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GMP and other requirements for dietary supplement contract manufacturers

This article will discuss the responsibilities of the contract manufacturer as well as provide some guidance for own label distributors that use these manufacturers to produce their products.

December 14, 2017

4 Min Read
GMP and other requirements for dietary supplement contract manufacturers

A high percentage of dietary supplements sold in the United States are manufactured by contract manufacturers. FDA regulations (21 CFR Part 111, Good Manufacturing Practice [GMPs] in Manufacturing, Packaging, Labeling, or Holding Operations for Dietary Supplements) were published in 2007. GMPs provide extensive detail regarding what controls, records and testing must be done when manufacturing a dietary supplement, and apply to all manufacturers. Contract manufacturers have no different responsibilities than manufacturers that make and distribute products under their own label, and are responsible for compliance with 21 CFR Part 111 from the standpoint of manufacturing and control operations.

Despite this, warning letters are consistently issued by FDA to both dietary supplement manufacturers and dietary supplement own-label distributors for lack of basic GMP compliance over the past 10 years since the requirements have been in place. While citations encompass nearly all subparts of the regulation, the most common relate to failure to:

  1. Establish adequate specifications for finished products and dietary ingredients;

  2. Maintain master manufacturing records (MMRs) and batch production records;

  3. Identify responsibilities of the quality unit and management in written procedures; and

  4. Conduct investigations of complaints and returned products.

Contract manufacturers must not only comply with GMP regulations, but must also ensure the products they manufacture do not contain any new dietary ingredients (NDIs) in the formulation; and if they provide a finished, labeled product, they must ensure the labels do not include any unapproved claims, which can cause the product to be an unapproved new drug. Such unapproved new drugs cannot be legally marketed without prior approval from FDA. Warning letters on these topics make statements such as, “Your product contains a new dietary ingredient and is deemed adulterated under section 402(f) of the Act (The Food, Drug and Cosmetic Act),” and “Your products are not generally recognized as safe and effective for the referenced used and, therefore, the products are ‘new drugs’ under section 201(p) of the Act.”

An additional challenge for the contract manufacturer is they do not have control over what their customers do with the products or how they label them. For example, if the contract manufacturer provides products to customers unlabeled, they, of course, will not be responsible for the final product label. When the contract manufacturer does label the product, then both the contract manufacturer and the own-label distributor have responsibility for the label content.

Own label distributors

FDA has made it clear in numerous warning letters; contract manufacturers are not the only ones responsible for GMP, ingredient and label compliance. Own-label distributors routinely receive warning letters stating, “Your firm introduced or delivers, or causes the introduction or delivery, of dietary supplements into interstate commerce for distribution to consumers. As such, your firm has an overarching and ultimate responsibility to ensure that all phases of the production of that product are in compliance with dietary supplement cGMP requirements.” Other observations of non-compliance with 21 CFR Part 111 are also issued in warning letters, and these were discussed in an INSIDER article written by Dean R. Cirotta, president of EAS Consulting Group, in the April 2013 Digital Magazine “Regulatory Roundup.”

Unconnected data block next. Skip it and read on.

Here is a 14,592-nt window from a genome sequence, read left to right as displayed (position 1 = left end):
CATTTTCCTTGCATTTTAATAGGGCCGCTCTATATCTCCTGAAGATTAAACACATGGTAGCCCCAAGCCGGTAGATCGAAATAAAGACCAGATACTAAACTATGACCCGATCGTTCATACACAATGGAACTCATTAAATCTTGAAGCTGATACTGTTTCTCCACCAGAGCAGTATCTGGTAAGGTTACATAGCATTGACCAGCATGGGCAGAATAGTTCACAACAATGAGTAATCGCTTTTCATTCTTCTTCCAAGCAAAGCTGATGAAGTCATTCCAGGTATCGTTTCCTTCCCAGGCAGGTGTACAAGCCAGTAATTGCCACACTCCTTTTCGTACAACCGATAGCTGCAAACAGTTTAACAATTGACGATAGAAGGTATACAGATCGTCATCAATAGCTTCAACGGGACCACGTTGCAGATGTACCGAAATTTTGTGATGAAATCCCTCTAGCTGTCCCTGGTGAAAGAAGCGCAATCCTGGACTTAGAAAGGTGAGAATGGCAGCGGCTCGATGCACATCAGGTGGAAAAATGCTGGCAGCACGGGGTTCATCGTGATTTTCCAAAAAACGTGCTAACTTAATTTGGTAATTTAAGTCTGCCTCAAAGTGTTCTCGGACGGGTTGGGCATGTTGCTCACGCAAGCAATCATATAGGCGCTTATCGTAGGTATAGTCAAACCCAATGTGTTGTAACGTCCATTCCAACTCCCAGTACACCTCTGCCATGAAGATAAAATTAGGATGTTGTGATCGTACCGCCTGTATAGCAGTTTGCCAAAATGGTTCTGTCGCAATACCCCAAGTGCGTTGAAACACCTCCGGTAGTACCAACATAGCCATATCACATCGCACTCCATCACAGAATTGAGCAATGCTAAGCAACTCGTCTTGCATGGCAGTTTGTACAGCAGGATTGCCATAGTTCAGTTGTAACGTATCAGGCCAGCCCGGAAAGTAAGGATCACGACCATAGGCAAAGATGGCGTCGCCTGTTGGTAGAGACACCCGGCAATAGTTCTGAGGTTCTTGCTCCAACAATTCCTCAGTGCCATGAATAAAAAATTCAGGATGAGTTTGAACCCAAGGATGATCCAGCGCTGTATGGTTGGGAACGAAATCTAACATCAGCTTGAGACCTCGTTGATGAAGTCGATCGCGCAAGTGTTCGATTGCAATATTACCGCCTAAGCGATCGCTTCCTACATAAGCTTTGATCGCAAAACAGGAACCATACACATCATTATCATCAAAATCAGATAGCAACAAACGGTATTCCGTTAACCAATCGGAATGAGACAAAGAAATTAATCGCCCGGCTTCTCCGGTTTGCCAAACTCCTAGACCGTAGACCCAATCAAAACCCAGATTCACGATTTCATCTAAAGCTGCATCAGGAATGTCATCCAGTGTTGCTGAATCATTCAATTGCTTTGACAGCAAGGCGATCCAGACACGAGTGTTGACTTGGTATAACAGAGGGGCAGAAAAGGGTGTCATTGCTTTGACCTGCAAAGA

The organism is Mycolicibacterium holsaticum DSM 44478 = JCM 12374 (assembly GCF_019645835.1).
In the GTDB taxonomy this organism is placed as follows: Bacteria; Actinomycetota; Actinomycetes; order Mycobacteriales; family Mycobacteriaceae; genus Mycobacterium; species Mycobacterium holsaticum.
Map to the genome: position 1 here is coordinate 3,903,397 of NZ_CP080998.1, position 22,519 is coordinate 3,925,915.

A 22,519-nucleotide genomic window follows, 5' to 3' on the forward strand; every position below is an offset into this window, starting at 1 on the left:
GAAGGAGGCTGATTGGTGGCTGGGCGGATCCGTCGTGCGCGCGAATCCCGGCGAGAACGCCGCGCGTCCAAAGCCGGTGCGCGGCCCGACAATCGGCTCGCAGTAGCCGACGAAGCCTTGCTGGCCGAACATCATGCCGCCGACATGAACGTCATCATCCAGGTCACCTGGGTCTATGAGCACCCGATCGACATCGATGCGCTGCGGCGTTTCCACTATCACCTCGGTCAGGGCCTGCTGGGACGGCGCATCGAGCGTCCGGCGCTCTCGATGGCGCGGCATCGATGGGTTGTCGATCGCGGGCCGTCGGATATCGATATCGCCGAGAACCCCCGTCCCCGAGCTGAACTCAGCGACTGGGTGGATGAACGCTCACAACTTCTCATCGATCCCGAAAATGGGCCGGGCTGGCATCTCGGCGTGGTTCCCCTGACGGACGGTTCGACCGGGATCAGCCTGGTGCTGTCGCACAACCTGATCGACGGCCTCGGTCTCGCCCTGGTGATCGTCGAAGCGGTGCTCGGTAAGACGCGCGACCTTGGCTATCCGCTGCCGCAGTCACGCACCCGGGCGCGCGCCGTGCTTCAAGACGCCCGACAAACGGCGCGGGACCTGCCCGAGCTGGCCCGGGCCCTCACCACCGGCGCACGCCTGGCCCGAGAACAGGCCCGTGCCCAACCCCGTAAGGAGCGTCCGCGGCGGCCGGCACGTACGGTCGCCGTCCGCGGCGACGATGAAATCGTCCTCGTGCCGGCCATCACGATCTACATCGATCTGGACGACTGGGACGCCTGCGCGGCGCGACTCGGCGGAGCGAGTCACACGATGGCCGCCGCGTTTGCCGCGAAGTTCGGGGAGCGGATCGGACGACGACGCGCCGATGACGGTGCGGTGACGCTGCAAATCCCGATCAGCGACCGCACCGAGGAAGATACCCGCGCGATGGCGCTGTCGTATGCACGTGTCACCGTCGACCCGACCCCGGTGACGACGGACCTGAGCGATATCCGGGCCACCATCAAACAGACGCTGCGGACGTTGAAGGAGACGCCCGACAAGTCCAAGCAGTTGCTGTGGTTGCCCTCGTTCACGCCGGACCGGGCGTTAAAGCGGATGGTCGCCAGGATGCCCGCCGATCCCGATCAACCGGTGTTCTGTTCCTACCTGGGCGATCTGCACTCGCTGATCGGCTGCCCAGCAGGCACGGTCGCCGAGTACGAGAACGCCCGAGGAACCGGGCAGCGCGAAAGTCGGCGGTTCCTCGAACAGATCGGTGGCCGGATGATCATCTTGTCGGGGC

What this practically means is the own-label distributor must have a program to “qualify” all their contract manufacturers and this includes on-site audits of those facilities to confirm their products are manufactured in compliance with the 21 CFR Part 111 requirements. However, prior to this, most own-label distributors obtain a completed questionnaire from prospective contract manufacturers to gather basic background information about the company and their controls, records and testing systems. If the information seems reasonable, then they will proceed with the on-site audit. Own-label distributors that do not have the expertise to perform the audits themselves must have them done by consultants.

To avoid these types of FDA enforcement actions, the own-label distributor can:

  1. Employ staff that are knowledgeable about the 21 CFR Part 111 requirements;

  2. Have a well-qualified director of the quality unit;

  3. Continually train staff on 21 CFR Part 111, and other statutory requirements;

  4. Conduct frequent internal audits with staff as well as outside expert consultants;

  5. If it receives an FDA 483 list of observations during an FDA inspection, respond quickly and completely. Obtain outside expert consultant assistance, if necessary, to ensure the response is adequate; and

  6. Establish a quality agreement with the contract manufacturer. Such agreements will make it clear who is responsible for all aspects of compliance with FDA laws and regulations. When these suggestions are followed, the likelihood of regulatory problems is significantly decreased.

Robert Fish, independent advisor for quality and compliance, joined EAS Consulting Group LLC in November 2006 after 10 years consulting for FDA regulated industries. He spent 33 years with FDA, the last 6 years of that service as Director, Division of Field Investigations (DFI). He was responsible for general policy and guidance for the agency’s domestic and international investigation activities.

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